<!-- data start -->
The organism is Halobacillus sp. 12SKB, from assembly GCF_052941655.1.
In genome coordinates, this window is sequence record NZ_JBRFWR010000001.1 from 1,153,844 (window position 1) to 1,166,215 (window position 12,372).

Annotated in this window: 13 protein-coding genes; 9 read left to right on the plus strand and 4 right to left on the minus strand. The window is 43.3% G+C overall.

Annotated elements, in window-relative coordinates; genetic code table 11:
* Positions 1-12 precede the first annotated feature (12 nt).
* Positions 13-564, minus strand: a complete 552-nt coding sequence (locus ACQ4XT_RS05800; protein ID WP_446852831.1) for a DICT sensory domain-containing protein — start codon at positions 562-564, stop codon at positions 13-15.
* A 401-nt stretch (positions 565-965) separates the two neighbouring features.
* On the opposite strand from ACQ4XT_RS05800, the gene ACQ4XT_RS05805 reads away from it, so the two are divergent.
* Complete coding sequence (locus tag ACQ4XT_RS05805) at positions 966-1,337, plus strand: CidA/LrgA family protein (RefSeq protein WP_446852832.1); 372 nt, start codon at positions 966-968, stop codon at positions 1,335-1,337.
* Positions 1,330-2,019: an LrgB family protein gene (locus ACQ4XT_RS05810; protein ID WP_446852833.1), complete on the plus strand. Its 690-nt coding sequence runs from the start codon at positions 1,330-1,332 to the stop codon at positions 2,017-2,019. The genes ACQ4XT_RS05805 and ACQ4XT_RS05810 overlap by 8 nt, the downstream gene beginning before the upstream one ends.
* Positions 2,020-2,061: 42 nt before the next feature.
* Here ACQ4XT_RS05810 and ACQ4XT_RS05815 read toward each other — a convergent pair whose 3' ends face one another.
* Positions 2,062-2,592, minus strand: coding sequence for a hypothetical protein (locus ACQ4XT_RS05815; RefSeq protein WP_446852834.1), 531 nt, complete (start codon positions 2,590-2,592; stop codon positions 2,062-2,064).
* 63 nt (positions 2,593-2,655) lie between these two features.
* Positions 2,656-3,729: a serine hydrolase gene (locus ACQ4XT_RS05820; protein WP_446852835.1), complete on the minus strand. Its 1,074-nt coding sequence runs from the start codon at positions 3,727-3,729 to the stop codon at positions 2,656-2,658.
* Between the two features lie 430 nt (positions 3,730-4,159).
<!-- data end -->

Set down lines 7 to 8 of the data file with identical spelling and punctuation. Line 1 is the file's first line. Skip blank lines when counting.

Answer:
* A 401-nt stretch (positions 565-965) separates the two neighbouring features.
* On the opposite strand from ACQ4XT_RS05800, the gene ACQ4XT_RS05805 reads away from it, so the two are divergent.